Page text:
Important legal rulings

Parental alienation rulings CASE OF PISICĂ v. THE REPUBLIC OF MOLDOVA and Re S (Parental Alienation: Cult: Transfer of Primary Care)

Legal round-up

CASE OF PISICĂ v. THE REPUBLIC OF MOLDOVA (Application no. 23641/17)

This case concerned a claim by a mother that, by failing to take effective measures to protect her relationship with her children, who had been alienated against her by their father, the Moldovan authorities had breached her right to protection of her family life, pursuant to Article 8 of the European Convention on Human Rights. The ECHR agreed that there had been a violation of Article 8 stating ‘The Court considers that the alienation of the applicant’s children, of which the applicant complained much earlier than any judgment concerning their custody was adopted, was a major factor impeding the enforcement of the judgment of 24 June 2015. Therefore, the authorities’ failure to react to the applicant’s complaints about alienation and to examine the custody case in an urgent matter must be seen as having substantially contributed to the eventual difficulties in enforcing the judgment.’


Neutral Citation Number: [2020] EWHC 1940 (Fam) Case No: ZC19P00137 IN THE HIGH COURT OF JUSTICE FAMILY DIVISION ENGLAND & WALES Re S (Parental Alienation: Cult: Transfer of Primary Care)
This case followed an appeal to the by a father against the refusal of his application for a change of residence for his 9-year-old daughter to live with him. The original judge had found that a process of alienation of the girl from her father had begun in the context of the mother’s adherence to an organisation called Universal Medicine. The Court of Appeal ruled that, ‘in a situation of parental alienation the obligation on the court is to respond with exceptional diligence and take whatever effective measures are available’ and noted that, ‘the obligation on the court is to keep the child’s medium to long term welfare at the forefront of its mind and wherever possible to uphold the child and parent’s right to respect for family life before it is breached. In making its overall welfare decision the court must therefore be alert to early signs of alienation.’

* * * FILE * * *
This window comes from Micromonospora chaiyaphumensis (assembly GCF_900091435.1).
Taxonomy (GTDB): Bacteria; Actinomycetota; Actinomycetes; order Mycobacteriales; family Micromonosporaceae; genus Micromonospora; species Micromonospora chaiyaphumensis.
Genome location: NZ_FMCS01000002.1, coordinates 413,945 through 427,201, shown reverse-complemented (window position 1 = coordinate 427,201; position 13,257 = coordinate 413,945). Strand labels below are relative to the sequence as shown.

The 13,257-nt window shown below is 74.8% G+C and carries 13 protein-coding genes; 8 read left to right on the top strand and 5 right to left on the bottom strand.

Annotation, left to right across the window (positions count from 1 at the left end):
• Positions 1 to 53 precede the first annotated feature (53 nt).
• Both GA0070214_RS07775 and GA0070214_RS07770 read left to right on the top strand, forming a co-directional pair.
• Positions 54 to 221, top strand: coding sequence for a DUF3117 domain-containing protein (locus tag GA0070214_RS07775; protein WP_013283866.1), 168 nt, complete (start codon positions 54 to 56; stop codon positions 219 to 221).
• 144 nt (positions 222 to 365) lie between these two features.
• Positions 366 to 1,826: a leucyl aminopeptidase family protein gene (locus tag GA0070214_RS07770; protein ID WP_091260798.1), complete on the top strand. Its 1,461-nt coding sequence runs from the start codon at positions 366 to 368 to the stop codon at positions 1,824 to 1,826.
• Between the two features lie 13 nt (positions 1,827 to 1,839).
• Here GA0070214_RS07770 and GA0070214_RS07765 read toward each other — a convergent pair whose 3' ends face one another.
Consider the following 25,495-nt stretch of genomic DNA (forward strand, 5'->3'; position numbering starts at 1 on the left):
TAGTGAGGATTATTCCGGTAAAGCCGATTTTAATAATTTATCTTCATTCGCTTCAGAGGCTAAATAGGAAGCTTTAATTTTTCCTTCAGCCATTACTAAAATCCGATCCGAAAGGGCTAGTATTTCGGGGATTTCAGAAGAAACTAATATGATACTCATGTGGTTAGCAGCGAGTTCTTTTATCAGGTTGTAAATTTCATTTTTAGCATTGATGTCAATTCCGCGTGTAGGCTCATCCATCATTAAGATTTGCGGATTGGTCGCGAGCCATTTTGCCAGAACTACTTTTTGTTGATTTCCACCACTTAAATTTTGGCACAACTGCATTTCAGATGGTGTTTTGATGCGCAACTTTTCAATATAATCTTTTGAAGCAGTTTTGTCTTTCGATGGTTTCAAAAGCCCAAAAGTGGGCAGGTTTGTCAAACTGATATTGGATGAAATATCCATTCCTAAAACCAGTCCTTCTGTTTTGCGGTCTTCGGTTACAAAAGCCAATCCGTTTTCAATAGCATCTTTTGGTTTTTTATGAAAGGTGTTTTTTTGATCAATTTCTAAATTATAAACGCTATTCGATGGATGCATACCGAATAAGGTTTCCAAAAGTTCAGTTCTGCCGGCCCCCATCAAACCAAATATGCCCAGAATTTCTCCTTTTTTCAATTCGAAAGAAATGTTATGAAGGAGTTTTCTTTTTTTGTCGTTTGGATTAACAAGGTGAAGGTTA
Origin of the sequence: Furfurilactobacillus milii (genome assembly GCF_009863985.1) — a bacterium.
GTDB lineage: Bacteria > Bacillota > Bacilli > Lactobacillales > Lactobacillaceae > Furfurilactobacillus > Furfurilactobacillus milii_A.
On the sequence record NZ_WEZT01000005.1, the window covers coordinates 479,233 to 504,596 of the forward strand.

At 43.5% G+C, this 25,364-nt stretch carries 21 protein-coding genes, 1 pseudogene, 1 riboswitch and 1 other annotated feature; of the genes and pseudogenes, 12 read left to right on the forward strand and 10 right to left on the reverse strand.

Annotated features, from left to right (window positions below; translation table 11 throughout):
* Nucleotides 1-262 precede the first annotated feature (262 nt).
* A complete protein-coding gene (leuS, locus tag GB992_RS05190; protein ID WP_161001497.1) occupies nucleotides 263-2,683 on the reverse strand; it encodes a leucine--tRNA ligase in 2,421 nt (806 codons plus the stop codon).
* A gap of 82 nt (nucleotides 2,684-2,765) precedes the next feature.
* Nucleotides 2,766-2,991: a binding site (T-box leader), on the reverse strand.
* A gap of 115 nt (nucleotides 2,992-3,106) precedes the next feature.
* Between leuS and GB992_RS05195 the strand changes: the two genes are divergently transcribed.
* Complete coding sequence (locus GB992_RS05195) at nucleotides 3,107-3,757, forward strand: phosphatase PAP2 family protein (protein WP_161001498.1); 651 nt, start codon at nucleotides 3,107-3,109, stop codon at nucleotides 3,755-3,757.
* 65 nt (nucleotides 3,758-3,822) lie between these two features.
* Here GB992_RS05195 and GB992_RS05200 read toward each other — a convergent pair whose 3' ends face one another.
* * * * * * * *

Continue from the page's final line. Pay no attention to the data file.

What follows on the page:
Hearing the application for a change of residence, the High Court argued that, all the child's ‘views have to be assessed having regard to the fact that they are distorted by the prism of alienation. Her wishes and feelings are the subjective result of exposure to harmful beliefs and practices which have led to her alienation from her father and her enmeshment with her mother,’ adding ‘I accept that whilst there will be short-term harm and distress for the child as a result of moving to the father's care, underlying the current estrangement lie the foundations of a positive and beneficial relationship between the child and her father.’


A change of residence was ordered.